- something happens
- skills are applied
- solutions are sought
- the outcome is evaluated
- the next action step is taken.
In unhealthy problem-solving (which is what dramas create):
- something happens
- the skills needed to solve the problem are missing
- there is no search for solutions
- feelings of anxiousness and insecurity lead to emotional flooding
- aggressive tactics like the ones below are applied in an attempt to restore emotional equilibrium and get someone else to deal with the problem
- using shaming, blaming, critical and judgmental language
- justifying a position
- playing the victim
- the drama becomes the new issue to be handled and the original problem takes a backseat to the drama that’s been created
We all haven’t been loved well. Because our parents weren’t loved well, we weren’t loved well, and we don’t love well. That’s a given. In our life, the unresolved pain where love didn’t exist (and where love needed to be) becomes an anchor that keeps us from being able to get up to full speed.
Either we’re moving towards Christ or away from Christ. The significant process of the Christian life is learning how to deal with pain because if we don’t transform our pain, we transmit it. And so we have to be willing to engage in a process of growth and change in order to want to be a healthy person, centered in Christ. When I become that person, I then can change my environment.
Skills vs Capacity:
- Capacity is how much energy I have in my tank to be able to use problem-solving skills to resolve an issue. Capacity will either come from my ego or from my faith. If there is a true heart’s desire to want to connect with Christ in an intimate way, Christ can help to heal the traumas of the past and, as Christ is present in the midst of those traumas, Jesus connects and attaches with the person who is hurting to increase their capacity. That is what it means to be connected with Christ in an intimate way and to experience the fullness of healing when we experience pain.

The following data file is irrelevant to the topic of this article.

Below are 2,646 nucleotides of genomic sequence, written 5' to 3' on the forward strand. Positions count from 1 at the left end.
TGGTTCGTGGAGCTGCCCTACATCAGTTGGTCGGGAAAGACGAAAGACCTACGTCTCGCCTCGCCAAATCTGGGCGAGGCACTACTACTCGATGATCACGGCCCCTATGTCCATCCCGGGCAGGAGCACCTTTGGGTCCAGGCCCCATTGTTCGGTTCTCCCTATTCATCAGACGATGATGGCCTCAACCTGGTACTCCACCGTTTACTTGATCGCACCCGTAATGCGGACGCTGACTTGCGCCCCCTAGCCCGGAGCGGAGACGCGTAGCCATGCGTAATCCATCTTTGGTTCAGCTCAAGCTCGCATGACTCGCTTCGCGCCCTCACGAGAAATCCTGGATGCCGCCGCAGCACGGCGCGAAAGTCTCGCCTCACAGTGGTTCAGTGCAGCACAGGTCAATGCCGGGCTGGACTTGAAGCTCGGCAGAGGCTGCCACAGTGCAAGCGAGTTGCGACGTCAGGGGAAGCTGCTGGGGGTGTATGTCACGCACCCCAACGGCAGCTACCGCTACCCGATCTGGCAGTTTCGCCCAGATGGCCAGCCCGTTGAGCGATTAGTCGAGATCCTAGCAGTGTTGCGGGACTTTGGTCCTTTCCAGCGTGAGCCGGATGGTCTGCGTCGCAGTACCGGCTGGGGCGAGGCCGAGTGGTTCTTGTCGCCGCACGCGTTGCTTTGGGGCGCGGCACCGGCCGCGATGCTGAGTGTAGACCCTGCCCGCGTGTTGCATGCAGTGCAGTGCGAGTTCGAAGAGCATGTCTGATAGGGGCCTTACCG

- Healthy faith is able to take truth, communicate it with wisdom, discernment, and a heart of love and respect because I’m not preoccupied with trying to look good. Jesus’ power came with his humility, purity and ability to speak the truth.
Over-functioning and Under-functioning Relationships:The over functioning person that wants intimacy and connection more than the under-functioning individual tends to put more energy towards and into inviting the other person who is under-functioning to step up. It’s like spinning your wheels, you feel like a gerbil in a gerbil cage. You have to change-up the dynamic.In a healthy relationship, both individuals need to want intimacy at the same level. Growing towards that ideal means committing to:
- having a more intimate relationship emotionally
- learning how to communicate our needs, feelings and pain
- to learn how to listen, hear and understand